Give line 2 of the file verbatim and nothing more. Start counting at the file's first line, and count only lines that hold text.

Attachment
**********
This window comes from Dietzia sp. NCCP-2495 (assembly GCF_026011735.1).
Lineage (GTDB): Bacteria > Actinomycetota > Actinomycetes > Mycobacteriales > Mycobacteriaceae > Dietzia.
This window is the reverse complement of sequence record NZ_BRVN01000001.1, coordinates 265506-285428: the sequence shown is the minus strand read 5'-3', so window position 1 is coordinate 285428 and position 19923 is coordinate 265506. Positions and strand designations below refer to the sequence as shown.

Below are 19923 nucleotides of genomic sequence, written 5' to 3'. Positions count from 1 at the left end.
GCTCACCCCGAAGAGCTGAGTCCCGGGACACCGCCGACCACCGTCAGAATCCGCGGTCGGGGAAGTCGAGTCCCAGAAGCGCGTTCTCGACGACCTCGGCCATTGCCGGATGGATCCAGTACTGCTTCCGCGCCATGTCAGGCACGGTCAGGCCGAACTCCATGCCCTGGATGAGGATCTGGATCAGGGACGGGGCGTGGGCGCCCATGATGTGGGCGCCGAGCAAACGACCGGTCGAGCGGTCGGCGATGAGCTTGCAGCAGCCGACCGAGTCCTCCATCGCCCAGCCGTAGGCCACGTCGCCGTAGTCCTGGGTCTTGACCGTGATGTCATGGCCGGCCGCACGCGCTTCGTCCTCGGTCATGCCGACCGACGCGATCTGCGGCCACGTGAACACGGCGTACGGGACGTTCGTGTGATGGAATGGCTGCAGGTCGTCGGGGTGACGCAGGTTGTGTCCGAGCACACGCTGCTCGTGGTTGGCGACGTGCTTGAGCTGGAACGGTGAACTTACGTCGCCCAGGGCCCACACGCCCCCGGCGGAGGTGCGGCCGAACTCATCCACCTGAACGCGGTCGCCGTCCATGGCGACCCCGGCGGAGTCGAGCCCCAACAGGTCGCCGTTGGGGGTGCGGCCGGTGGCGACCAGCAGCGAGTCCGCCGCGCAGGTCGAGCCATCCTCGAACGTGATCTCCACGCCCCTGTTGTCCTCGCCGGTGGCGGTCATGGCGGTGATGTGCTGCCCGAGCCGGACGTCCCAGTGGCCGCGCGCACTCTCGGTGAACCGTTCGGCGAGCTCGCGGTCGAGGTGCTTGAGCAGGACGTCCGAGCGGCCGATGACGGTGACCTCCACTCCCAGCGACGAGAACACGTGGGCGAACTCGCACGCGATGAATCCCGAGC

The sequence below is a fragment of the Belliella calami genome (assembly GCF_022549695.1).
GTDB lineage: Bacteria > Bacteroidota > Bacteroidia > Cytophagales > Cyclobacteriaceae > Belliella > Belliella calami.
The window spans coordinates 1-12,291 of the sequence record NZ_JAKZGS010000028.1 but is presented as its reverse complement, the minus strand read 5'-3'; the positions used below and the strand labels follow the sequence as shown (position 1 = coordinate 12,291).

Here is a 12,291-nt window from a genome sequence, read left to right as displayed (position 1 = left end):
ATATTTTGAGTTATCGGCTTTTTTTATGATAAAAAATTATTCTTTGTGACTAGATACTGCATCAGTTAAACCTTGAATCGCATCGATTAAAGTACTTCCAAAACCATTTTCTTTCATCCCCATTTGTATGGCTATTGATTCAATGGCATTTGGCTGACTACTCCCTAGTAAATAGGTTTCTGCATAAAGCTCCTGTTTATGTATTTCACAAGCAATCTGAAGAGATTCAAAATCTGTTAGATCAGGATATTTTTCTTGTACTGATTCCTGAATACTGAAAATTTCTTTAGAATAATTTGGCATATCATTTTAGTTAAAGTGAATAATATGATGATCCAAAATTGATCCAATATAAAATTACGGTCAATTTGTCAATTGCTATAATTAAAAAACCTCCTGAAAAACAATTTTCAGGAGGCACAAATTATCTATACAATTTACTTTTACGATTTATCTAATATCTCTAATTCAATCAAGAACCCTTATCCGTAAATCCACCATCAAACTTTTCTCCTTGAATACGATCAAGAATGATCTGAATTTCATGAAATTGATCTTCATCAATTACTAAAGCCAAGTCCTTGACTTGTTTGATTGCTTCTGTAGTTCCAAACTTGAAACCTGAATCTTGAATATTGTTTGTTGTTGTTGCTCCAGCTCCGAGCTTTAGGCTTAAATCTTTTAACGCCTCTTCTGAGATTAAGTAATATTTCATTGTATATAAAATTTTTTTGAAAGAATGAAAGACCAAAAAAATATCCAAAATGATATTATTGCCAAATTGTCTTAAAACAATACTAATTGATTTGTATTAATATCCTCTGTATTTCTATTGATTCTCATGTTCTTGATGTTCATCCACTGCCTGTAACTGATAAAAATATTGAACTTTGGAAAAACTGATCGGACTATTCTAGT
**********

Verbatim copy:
Lineage (GTDB): Bacteria > Actinomycetota > Actinomycetes > Mycobacteriales > Mycobacteriaceae > Dietzia.